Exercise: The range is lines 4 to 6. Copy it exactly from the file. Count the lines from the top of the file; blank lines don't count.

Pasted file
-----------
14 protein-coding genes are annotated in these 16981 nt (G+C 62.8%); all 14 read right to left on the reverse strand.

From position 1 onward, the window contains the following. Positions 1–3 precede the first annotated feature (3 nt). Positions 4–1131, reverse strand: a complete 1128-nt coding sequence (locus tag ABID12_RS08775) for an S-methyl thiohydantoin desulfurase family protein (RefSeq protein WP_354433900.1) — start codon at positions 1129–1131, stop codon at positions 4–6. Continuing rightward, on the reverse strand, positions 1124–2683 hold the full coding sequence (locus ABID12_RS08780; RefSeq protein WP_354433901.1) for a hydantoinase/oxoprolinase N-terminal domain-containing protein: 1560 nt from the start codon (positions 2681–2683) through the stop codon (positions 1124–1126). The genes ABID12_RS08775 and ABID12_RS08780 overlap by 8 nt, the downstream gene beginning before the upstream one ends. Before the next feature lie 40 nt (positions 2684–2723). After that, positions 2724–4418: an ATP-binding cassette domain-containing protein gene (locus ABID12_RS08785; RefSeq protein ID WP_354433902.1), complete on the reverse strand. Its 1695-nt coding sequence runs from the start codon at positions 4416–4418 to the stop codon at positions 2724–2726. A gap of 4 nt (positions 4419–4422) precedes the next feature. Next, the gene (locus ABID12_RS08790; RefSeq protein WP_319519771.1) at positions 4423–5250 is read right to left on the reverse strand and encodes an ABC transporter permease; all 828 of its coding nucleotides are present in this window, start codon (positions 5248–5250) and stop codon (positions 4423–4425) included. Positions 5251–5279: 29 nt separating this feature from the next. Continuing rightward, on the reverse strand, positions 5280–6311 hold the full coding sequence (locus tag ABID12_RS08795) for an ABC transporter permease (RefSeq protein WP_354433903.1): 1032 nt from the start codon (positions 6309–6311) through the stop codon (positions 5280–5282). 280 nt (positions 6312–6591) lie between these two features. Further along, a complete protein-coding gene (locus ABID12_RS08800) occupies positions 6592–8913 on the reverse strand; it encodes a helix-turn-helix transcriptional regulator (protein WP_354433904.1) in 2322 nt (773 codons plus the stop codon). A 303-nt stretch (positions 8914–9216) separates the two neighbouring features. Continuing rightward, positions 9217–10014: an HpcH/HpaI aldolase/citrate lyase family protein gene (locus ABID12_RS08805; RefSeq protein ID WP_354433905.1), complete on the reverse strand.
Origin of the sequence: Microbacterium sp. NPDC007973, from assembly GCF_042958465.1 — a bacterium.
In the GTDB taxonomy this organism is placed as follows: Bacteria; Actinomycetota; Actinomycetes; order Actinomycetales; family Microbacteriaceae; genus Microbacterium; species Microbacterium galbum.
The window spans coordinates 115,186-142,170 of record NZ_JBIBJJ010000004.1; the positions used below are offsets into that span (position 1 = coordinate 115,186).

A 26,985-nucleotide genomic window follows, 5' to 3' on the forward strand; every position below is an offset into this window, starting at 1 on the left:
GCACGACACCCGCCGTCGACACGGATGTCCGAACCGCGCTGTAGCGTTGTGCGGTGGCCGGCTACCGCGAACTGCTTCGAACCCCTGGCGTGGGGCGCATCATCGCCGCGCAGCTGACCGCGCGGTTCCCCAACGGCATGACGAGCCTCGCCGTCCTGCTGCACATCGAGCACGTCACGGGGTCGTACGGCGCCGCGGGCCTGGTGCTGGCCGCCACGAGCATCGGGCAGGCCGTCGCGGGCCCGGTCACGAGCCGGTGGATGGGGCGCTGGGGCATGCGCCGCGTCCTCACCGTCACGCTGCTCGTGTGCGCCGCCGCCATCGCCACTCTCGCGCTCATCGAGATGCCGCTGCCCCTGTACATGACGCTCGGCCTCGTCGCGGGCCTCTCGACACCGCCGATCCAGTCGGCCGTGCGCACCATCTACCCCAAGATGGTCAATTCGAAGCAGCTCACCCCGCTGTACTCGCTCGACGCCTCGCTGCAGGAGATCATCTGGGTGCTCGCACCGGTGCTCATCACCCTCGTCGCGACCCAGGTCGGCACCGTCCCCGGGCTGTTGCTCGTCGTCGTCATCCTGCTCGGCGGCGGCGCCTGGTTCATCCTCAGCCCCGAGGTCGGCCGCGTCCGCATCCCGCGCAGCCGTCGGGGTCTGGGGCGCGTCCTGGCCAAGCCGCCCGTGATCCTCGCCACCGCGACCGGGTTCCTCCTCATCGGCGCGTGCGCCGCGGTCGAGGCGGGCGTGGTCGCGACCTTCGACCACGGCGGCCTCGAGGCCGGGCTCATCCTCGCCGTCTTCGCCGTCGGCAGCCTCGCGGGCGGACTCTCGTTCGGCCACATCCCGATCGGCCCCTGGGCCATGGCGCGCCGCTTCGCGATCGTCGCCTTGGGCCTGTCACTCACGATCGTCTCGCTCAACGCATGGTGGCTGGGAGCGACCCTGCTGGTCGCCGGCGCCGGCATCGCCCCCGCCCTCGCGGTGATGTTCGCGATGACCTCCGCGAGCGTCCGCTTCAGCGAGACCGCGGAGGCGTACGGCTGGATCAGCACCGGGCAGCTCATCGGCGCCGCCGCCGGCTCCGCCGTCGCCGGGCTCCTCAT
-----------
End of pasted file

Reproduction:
In the GTDB taxonomy this organism is placed as follows: Bacteria; Actinomycetota; Actinomycetes; order Actinomycetales; family Microbacteriaceae; genus Microbacterium; species Microbacterium galbum.
The window spans coordinates 115,186-142,170 of record NZ_JBIBJJ010000004.1; the positions used below are offsets into that span (position 1 = coordinate 115,186).

A 26,985-nucleotide genomic window follows, 5' to 3' on the forward strand; every position below is an offset into this window, starting at 1 on the left: